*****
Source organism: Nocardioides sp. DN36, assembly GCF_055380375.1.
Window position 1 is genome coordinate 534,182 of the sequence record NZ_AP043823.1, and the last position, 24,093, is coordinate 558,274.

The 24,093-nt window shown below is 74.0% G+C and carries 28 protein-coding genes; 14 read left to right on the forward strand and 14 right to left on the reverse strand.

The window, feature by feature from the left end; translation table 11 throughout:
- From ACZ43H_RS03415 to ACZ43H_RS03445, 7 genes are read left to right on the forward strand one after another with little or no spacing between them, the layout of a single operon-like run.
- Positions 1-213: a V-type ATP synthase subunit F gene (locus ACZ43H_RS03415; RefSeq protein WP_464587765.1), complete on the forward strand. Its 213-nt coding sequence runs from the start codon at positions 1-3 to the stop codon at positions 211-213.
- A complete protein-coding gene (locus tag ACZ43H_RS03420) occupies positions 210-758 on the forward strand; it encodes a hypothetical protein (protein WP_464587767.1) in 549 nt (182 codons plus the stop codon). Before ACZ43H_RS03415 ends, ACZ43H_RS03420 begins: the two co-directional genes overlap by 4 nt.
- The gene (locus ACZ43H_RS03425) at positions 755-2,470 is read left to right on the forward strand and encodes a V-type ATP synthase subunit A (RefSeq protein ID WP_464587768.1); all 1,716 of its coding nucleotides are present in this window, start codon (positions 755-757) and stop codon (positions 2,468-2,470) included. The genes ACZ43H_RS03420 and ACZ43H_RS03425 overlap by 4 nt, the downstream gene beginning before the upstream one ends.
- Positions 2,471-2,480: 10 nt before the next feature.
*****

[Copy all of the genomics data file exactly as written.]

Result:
Source organism: Nocardioides sp. DN36, assembly GCF_055380375.1.
Window position 1 is genome coordinate 534,182 of the sequence record NZ_AP043823.1, and the last position, 24,093, is coordinate 558,274.

The 24,093-nt window shown below is 74.0% G+C and carries 28 protein-coding genes; 14 read left to right on the forward strand and 14 right to left on the reverse strand.

The window, feature by feature from the left end; translation table 11 throughout:
- From ACZ43H_RS03415 to ACZ43H_RS03445, 7 genes are read left to right on the forward strand one after another with little or no spacing between them, the layout of a single operon-like run.
- Positions 1-213: a V-type ATP synthase subunit F gene (locus ACZ43H_RS03415; RefSeq protein WP_464587765.1), complete on the forward strand. Its 213-nt coding sequence runs from the start codon at positions 1-3 to the stop codon at positions 211-213.
- A complete protein-coding gene (locus tag ACZ43H_RS03420) occupies positions 210-758 on the forward strand; it encodes a hypothetical protein (protein WP_464587767.1) in 549 nt (182 codons plus the stop codon). Before ACZ43H_RS03415 ends, ACZ43H_RS03420 begins: the two co-directional genes overlap by 4 nt.
- The gene (locus ACZ43H_RS03425) at positions 755-2,470 is read left to right on the forward strand and encodes a V-type ATP synthase subunit A (RefSeq protein ID WP_464587768.1); all 1,716 of its coding nucleotides are present in this window, start codon (positions 755-757) and stop codon (positions 2,468-2,470) included. The genes ACZ43H_RS03420 and ACZ43H_RS03425 overlap by 4 nt, the downstream gene beginning before the upstream one ends.
- Positions 2,471-2,480: 10 nt before the next feature.